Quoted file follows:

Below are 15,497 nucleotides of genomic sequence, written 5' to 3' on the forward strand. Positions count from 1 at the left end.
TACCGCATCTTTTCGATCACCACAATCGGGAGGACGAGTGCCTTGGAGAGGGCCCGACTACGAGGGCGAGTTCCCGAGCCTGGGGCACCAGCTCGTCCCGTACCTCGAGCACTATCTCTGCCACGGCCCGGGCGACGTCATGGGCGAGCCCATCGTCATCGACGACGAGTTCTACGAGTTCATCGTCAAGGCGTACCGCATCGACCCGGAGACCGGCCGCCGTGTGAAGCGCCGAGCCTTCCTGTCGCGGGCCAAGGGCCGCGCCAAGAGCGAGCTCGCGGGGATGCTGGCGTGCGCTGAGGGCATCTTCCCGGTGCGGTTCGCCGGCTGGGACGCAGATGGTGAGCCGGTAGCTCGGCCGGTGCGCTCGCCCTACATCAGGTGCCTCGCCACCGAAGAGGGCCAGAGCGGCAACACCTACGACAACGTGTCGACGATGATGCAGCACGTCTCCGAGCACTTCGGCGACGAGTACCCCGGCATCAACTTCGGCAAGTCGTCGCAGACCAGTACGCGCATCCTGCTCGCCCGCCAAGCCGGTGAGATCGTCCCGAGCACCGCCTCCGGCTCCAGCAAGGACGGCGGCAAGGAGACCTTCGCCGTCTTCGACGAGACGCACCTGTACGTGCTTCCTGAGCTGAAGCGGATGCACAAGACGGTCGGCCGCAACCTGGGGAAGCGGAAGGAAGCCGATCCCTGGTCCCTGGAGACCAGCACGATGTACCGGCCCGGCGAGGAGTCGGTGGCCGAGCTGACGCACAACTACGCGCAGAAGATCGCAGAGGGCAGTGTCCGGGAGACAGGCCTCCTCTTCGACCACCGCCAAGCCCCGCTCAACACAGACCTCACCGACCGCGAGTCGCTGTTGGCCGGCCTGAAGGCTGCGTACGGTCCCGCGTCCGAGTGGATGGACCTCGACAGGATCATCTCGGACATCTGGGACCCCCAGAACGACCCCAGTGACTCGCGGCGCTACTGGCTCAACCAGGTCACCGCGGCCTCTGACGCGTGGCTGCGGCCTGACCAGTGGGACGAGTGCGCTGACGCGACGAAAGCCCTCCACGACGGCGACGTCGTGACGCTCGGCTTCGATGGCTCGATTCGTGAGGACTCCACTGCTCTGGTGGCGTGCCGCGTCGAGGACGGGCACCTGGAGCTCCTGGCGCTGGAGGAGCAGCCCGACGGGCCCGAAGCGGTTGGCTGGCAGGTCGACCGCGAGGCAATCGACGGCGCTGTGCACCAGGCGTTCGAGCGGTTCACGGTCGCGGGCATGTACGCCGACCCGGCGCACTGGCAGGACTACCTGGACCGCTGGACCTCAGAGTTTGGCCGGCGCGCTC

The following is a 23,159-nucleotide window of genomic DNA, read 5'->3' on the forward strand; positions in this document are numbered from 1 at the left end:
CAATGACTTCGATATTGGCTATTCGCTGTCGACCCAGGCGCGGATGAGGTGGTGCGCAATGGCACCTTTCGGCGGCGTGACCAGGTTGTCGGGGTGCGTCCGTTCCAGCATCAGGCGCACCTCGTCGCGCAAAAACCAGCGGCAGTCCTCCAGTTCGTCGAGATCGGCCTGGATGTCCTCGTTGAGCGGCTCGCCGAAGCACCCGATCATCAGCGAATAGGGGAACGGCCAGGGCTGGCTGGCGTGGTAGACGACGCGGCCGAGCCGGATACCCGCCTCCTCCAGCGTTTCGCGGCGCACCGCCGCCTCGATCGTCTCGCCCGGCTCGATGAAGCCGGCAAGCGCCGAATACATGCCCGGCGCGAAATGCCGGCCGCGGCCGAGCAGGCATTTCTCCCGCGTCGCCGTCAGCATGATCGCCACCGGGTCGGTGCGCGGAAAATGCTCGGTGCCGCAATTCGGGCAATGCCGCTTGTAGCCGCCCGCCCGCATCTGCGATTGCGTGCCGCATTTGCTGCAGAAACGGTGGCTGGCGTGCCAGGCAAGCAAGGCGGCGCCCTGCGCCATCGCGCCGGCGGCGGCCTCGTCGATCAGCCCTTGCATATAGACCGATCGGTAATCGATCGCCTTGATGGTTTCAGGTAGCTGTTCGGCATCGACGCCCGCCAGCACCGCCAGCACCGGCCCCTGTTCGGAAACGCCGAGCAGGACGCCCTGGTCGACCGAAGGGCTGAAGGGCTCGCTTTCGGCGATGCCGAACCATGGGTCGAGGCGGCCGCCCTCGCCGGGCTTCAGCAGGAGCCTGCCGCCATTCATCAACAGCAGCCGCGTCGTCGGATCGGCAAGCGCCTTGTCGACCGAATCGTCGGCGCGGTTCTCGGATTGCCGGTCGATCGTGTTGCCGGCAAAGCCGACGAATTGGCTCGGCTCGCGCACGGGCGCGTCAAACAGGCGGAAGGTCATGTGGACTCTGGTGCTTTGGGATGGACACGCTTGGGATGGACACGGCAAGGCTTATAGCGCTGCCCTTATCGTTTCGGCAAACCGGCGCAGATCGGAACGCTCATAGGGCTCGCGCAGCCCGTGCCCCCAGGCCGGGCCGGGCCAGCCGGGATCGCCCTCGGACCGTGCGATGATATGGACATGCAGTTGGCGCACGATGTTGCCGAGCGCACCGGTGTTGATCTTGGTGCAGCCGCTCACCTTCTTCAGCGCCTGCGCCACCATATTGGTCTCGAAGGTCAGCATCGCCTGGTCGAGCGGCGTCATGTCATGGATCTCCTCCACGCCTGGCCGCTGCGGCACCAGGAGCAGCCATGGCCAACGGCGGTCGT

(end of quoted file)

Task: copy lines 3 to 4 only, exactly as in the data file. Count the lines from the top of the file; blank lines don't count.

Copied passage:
The following is a 23,159-nucleotide window of genomic DNA, read 5'->3' on the forward strand; positions in this document are numbered from 1 at the left end:
CAATGACTTCGATATTGGCTATTCGCTGTCGACCCAGGCGCGGATGAGGTGGTGCGCAATGGCACCTTTCGGCGGCGTGACCAGGTTGTCGGGGTGCGTCCGTTCCAGCATCAGGCGCACCTCGTCGCGCAAAAACCAGCGGCAGTCCTCCAGTTCGTCGAGATCGGCCTGGATGTCCTCGTTGAGCGGCTCGCCGAAGCACCCGATCATCAGCGAATAGGGGAACGGCCAGGGCTGGCTGGCGTGGTAGACGACGCGGCCGAGCCGGATACCCGCCTCCTCCAGCGTTTCGCGGCGCACCGCCGCCTCGATCGTCTCGCCCGGCTCGATGAAGCCGGCAAGCGCCGAATACATGCCCGGCGCGAAATGCCGGCCGCGGCCGAGCAGGCATTTCTCCCGCGTCGCCGTCAGCATGATCGCCACCGGGTCGGTGCGCGGAAAATGCTCGGTGCCGCAATTCGGGCAATGCCGCTTGTAGCCGCCCGCCCGCATCTGCGATTGCGTGCCGCATTTGCTGCAGAAACGGTGGCTGGCGTGCCAGGCAAGCAAGGCGGCGCCCTGCGCCATCGCGCCGGCGGCGGCCTCGTCGATCAGCCCTTGCATATAGACCGATCGGTAATCGATCGCCTTGATGGTTTCAGGTAGCTGTTCGGCATCGACGCCCGCCAGCACCGCCAGCACCGGCCCCTGTTCGGAAACGCCGAGCAGGACGCCCTGGTCGACCGAAGGGCTGAAGGGCTCGCTTTCGGCGATGCCGAACCATGGGTCGAGGCGGCCGCCCTCGCCGGGCTTCAGCAGGAGCCTGCCGCCATTCATCAACAGCAGCCGCGTCGTCGGATCGGCAAGCGCCTTGTCGACCGAATCGTCGGCGCGGTTCTCGGATTGCCGGTCGATCGTGTTGCCGGCAAAGCCGACGAATTGGCTCGGCTCGCGCACGGGCGCGTCAAACAGGCGGAAGGTCATGTGGACTCTGGTGCTTTGGGATGGACACGCTTGGGATGGACACGGCAAGGCTTATAGCGCTGCCCTTATCGTTTCGGCAAACCGGCGCAGATCGGAACGCTCATAGGGCTCGCGCAGCCCGTGCCCCCAGGCCGGGCCGGGCCAGCCGGGATCGCCCTCGGACCGTGCGATGATATGGACATGCAGTTGGCGCACGATGTTGCCGAGCGCACCGGTGTTGATCTTGGTGCAGCCGCTCACCTTCTTCAGCGCCTGCGCCACCATATTGGTCTCGAAGGTCAGCATCGCCTGGTCGAGCGGCGTCATGTCATGGATCTCCTCCACGCCTGGCCGCTGCGGCACCAGGAGCAGCCATGGCCAACGGCGGTCGT